Book I of The Canticles puts into dialogue – as dramatic monologues – those who fostered the transatlantic slave trade, or who demonized the image of the Negro in the Occident; as well as those who struggled for liberation and/or anti-racism. In this work, Dante can critique Christopher Columbus and Frederick Douglass can upbraid Abraham Lincoln; Elizabeth Barrett Browning can muse on her African racial heritage and its implications for child-bearing, while Karl Marx can excoriate Queen Victoria.
Word Up Thursday Oct 12, 2017
Regina writer Anne Campbell’s work – poetry, fiction and non-fiction – is published in books, anthologies, and journals, including: her recent book, The Fabric of Day, new and selected poems, her sixth collection of poetry; the co-edited award winning Regina’s Secret Spaces: love and lore of local geography and, most recently, with co-editors, Biblio Files, a history of the Regina Public Library (UofR Press, 2017). Readings of her work, and workshops, have taken her across Canada, the USA and to Britain, and her music, with composer Tom Schudel, has been performed internationally. Her many awards include local and national literary awards, the City of Regina Writing Award, and the Mayor’s Arts and the Mayor’s Heritage Awards. Anne is a long time arts and heritage activist; she has served on the Boards of The Writers Union of Canada, the League of Canadian Poets, the Saskatchewan Writers Guild; she is presently a member of the Wascana Centre Authority Heritage Committee. In 2014 she was a one of the founding members of the (Canadian) Creative Nonfiction Collective. Anne’s day jobs were at the Mackenzie Art Gallery and the Glenbow Museum, and for over 20 years as an administrator with the Regina Public Library. She was until 2012 a Research Fellow at the Canadian Plains Research Centre, University of Regina.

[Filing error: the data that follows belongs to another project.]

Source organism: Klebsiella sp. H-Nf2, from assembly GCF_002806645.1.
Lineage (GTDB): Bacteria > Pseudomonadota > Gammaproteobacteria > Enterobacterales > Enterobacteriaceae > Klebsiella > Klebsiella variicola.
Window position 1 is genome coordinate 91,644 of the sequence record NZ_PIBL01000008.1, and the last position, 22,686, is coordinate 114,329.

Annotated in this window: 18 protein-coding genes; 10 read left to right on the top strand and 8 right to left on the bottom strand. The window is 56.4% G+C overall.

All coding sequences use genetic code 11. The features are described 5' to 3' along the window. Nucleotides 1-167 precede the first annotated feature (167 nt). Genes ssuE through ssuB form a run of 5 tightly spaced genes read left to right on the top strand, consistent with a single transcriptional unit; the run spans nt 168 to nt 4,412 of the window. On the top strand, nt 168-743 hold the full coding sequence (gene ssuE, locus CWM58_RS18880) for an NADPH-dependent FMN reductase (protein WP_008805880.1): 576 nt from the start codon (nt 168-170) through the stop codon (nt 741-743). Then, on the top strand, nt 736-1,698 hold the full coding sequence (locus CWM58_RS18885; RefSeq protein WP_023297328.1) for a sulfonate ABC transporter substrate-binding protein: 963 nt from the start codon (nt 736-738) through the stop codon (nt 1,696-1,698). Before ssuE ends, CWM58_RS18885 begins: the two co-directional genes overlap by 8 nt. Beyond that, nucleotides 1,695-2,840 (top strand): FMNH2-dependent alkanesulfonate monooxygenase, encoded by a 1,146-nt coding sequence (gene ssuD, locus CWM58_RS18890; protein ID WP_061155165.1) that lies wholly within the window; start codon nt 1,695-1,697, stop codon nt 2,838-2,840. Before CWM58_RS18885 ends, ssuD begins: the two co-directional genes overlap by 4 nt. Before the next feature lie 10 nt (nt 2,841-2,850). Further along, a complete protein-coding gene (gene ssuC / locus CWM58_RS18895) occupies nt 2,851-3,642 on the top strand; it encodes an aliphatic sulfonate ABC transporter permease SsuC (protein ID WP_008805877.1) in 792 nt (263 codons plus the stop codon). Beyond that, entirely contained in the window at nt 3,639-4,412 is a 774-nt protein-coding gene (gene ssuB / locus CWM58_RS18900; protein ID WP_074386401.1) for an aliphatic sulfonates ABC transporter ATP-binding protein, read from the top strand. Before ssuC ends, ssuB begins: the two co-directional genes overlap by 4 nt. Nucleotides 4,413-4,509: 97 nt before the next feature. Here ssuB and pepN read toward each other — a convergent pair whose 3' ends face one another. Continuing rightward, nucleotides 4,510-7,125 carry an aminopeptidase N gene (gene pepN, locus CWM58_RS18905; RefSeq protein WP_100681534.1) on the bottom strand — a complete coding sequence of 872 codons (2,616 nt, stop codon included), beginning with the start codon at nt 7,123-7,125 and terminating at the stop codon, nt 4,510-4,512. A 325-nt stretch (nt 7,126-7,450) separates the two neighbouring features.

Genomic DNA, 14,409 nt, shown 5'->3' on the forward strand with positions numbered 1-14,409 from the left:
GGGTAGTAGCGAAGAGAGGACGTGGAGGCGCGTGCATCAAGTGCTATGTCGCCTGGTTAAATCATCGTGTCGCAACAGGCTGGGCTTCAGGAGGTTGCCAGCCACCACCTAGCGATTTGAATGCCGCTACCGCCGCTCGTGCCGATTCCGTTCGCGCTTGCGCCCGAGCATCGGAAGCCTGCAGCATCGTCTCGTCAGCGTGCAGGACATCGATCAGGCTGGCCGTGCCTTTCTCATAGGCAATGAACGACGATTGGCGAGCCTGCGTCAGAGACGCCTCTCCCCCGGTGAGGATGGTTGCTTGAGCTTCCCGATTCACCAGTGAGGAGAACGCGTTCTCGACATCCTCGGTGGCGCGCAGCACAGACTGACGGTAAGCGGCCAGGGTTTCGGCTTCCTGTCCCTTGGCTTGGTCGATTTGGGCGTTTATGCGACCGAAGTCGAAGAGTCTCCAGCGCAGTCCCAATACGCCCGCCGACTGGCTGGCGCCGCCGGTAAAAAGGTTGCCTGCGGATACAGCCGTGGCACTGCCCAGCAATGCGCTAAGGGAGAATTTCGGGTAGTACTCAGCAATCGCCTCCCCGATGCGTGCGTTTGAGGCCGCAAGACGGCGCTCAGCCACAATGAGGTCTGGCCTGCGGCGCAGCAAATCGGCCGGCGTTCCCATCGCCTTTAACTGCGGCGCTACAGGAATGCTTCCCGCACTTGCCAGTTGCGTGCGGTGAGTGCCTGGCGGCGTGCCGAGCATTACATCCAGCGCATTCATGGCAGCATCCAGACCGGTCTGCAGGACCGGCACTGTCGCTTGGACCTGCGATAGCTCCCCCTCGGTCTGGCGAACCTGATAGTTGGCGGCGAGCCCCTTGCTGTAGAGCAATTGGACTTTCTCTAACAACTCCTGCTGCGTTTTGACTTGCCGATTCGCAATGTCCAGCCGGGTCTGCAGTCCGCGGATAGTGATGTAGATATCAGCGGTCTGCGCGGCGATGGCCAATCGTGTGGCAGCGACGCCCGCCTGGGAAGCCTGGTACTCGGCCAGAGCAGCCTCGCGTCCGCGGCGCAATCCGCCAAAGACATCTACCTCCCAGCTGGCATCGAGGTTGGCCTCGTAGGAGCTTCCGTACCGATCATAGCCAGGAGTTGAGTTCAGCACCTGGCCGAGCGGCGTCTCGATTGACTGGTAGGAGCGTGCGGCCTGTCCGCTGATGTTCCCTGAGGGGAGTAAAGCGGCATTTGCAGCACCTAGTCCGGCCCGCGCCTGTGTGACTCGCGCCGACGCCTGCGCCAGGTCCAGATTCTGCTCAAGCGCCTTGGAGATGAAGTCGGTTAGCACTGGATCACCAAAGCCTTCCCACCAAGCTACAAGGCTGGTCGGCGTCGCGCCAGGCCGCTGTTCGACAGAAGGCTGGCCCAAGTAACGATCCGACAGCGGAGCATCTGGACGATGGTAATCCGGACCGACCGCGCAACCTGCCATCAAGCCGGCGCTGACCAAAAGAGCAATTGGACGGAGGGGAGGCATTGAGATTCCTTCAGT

Noah Wareness – Noah Wareness lives with his friends in the city. He writes by hand.
Real is the Word They Use to Contain Us – As the sickly boy dreams in bed, the shadows beneath his parlour curtain are stirring, taking shapes inexpressible even in a child’s dreams. “Real keeps us silent,” argues the taxidermied rabbit to the young air-rifle that shot it dead. “Real keeps us still. You must never ask anyone if they are Real.”
For exactly as long as history, a secret peace has bound the human and inanimate worlds. But the stories of the other world are pushing into our own, and that peace will be tested tonight…
In this collection of twenty-six poems and the unbelievably weird happenings that link them, Noah Wareness steals electricity from nihilistic horror fiction and shaggy late-night cartoons to create a landscape of profound loss, vertigo and wonder.
Word Up Thursday Nov 9, 2017